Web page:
Note that the above relates only to purchases of shares effected after 1 January 2012.
Previous provisions of the law
In accordance to the law applicable before the above amendment (Income Tax Law, Law 118 of 2002 – Section 9(15)), it was stated that interest expense relating to the cost of an asset which was not used in business was not allowable.
Circular 2010/8 issued in June 2010, clarifies that assets not used in business include shares in public and private companies, land and buildings, recreational vessels, art etc.
Note that the circular states that the non-deductibility of interest expense stops after the lapse of 7 years from the purchase of the asset.
Reasoning behind the changes of the new law
The reasons of the amendment of the law, was to facilitate the two tier Cyprus financing company and tackle concerns (mainly from Russia) relating to the Beneficial Ownership principle which was assessed following the Eurobond issue and whereby the benefit of the non-deductibility of withholding tax would depend on the beneficial owner of the interest rather than the vehicle used to issue the debt.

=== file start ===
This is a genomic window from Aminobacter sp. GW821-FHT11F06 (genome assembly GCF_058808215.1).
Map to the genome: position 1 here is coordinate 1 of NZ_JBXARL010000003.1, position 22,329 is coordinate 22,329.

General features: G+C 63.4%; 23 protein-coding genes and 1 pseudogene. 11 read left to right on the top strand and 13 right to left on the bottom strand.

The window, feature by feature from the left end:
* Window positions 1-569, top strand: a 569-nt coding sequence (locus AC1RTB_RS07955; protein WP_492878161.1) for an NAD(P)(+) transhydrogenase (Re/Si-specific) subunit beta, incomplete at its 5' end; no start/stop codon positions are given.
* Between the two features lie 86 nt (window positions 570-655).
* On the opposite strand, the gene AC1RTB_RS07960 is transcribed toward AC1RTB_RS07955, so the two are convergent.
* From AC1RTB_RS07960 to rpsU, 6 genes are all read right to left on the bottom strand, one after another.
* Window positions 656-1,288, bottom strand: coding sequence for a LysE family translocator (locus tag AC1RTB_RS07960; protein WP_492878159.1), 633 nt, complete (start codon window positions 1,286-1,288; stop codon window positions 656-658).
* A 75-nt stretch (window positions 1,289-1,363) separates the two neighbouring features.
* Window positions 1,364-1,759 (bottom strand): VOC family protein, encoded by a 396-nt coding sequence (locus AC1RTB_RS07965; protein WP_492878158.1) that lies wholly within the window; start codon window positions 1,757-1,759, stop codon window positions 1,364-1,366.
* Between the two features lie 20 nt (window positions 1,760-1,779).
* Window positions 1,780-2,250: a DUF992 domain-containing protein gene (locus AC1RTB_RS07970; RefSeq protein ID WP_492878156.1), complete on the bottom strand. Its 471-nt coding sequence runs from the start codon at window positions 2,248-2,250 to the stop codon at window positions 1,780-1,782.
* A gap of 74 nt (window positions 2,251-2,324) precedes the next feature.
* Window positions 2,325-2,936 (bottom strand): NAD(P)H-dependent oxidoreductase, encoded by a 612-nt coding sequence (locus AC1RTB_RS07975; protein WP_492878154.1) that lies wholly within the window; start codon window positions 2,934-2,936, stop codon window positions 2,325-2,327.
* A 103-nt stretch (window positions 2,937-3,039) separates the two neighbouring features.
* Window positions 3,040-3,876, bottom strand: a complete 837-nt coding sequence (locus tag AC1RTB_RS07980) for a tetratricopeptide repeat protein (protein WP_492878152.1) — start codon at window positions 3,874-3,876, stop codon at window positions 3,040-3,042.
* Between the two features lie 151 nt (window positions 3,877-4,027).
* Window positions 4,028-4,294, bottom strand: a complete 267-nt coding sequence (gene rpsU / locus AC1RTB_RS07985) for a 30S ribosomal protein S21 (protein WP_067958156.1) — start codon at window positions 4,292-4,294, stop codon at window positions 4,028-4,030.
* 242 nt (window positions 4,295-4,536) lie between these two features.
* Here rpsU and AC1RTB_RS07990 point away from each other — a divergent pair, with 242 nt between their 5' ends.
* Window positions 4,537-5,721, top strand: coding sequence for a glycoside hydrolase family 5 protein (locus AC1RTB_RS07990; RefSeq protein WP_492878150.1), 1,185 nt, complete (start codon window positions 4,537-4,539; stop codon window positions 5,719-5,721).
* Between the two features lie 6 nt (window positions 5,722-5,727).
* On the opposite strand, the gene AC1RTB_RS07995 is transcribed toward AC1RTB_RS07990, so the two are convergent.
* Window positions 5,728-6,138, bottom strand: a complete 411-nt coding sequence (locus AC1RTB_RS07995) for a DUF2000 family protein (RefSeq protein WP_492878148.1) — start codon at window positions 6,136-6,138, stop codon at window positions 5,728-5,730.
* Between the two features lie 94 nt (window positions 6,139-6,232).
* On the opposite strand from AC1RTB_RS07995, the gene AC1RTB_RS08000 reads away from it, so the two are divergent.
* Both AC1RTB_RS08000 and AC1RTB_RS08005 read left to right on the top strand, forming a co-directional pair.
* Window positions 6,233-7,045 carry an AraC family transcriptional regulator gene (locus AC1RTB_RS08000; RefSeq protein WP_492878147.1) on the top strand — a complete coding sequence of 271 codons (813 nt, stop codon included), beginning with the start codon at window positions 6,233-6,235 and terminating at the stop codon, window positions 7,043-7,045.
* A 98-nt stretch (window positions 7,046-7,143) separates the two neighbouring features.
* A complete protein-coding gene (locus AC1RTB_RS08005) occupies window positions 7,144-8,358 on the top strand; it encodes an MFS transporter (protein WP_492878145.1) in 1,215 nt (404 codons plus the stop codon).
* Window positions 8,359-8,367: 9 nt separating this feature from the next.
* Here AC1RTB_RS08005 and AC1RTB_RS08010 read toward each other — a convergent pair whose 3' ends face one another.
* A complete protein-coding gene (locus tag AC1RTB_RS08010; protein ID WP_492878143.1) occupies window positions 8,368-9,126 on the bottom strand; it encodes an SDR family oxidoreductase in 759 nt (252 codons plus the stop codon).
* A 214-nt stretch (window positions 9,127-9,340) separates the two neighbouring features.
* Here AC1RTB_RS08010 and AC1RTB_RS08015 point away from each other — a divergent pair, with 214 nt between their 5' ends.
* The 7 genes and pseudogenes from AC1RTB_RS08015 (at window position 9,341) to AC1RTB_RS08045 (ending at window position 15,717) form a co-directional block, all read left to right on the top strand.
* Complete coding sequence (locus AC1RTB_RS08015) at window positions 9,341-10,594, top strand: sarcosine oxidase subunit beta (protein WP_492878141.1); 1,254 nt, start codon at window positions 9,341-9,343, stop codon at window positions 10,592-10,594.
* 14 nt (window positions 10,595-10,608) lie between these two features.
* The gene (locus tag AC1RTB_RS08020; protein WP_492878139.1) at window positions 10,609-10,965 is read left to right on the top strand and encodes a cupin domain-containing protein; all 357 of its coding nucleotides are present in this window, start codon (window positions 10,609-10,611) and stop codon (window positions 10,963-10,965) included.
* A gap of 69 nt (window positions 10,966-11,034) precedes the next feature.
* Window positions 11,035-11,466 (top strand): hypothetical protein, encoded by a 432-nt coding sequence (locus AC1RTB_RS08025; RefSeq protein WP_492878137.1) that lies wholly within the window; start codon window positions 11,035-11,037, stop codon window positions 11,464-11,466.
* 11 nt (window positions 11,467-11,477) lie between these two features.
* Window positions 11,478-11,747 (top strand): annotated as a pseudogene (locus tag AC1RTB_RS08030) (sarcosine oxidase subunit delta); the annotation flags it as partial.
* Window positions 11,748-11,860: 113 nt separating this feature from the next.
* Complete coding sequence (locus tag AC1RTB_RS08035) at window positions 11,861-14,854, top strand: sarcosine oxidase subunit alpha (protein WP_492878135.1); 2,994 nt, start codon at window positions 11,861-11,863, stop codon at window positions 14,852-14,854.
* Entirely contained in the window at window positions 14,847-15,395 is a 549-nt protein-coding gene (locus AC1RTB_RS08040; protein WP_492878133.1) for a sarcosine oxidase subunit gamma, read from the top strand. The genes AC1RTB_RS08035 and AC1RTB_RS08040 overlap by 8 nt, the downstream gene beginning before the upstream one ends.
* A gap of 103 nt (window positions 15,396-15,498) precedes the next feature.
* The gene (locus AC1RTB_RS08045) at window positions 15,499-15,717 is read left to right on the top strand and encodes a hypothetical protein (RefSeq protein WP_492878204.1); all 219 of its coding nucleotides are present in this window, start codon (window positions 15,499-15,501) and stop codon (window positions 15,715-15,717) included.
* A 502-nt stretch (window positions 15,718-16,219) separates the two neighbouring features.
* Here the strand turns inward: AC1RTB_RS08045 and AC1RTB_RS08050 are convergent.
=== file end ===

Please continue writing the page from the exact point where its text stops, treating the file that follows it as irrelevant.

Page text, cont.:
Under the two tier Cyprus financing structure the risk of the intermediate Cyprus financing company being considered as a Conduit/Pass through vehicle is reduced since it is no longer a company that receives financing from related parties (usually BVI) and provides financing to related parties (usually Russia/Ukraine) keeping a very small margin taxable in Cyprus but rather a holding company.